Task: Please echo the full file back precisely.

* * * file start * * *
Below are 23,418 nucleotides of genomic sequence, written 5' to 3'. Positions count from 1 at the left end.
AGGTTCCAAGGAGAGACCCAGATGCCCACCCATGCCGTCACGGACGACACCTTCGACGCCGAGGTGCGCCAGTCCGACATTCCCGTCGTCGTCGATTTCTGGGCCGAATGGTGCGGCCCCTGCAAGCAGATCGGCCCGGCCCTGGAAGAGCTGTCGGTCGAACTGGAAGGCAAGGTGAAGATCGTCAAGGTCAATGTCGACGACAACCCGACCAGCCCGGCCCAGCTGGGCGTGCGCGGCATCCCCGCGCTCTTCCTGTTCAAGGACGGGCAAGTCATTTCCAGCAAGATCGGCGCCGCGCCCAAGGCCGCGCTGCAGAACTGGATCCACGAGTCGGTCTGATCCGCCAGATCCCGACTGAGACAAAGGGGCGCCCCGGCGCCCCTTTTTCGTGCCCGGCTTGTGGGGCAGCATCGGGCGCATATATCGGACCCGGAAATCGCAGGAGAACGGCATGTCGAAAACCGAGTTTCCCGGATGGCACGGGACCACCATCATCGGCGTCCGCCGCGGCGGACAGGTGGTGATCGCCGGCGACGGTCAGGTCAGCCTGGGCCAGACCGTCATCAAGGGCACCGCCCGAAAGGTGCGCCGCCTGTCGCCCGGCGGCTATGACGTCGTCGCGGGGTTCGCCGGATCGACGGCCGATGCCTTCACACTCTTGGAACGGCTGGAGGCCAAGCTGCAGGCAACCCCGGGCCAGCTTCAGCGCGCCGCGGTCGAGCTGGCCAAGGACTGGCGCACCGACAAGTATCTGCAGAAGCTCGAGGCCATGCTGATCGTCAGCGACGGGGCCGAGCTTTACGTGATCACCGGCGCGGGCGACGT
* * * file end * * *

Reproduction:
Below are 23,418 nucleotides of genomic sequence, written 5' to 3'. Positions count from 1 at the left end.
AGGTTCCAAGGAGAGACCCAGATGCCCACCCATGCCGTCACGGACGACACCTTCGACGCCGAGGTGCGCCAGTCCGACATTCCCGTCGTCGTCGATTTCTGGGCCGAATGGTGCGGCCCCTGCAAGCAGATCGGCCCGGCCCTGGAAGAGCTGTCGGTCGAACTGGAAGGCAAGGTGAAGATCGTCAAGGTCAATGTCGACGACAACCCGACCAGCCCGGCCCAGCTGGGCGTGCGCGGCATCCCCGCGCTCTTCCTGTTCAAGGACGGGCAAGTCATTTCCAGCAAGATCGGCGCCGCGCCCAAGGCCGCGCTGCAGAACTGGATCCACGAGTCGGTCTGATCCGCCAGATCCCGACTGAGACAAAGGGGCGCCCCGGCGCCCCTTTTTCGTGCCCGGCTTGTGGGGCAGCATCGGGCGCATATATCGGACCCGGAAATCGCAGGAGAACGGCATGTCGAAAACCGAGTTTCCCGGATGGCACGGGACCACCATCATCGGCGTCCGCCGCGGCGGACAGGTGGTGATCGCCGGCGACGGTCAGGTCAGCCTGGGCCAGACCGTCATCAAGGGCACCGCCCGAAAGGTGCGCCGCCTGTCGCCCGGCGGCTATGACGTCGTCGCGGGGTTCGCCGGATCGACGGCCGATGCCTTCACACTCTTGGAACGGCTGGAGGCCAAGCTGCAGGCAACCCCGGGCCAGCTTCAGCGCGCCGCGGTCGAGCTGGCCAAGGACTGGCGCACCGACAAGTATCTGCAGAAGCTCGAGGCCATGCTGATCGTCAGCGACGGGGCCGAGCTTTACGTGATCACCGGCGCGGGCGACGT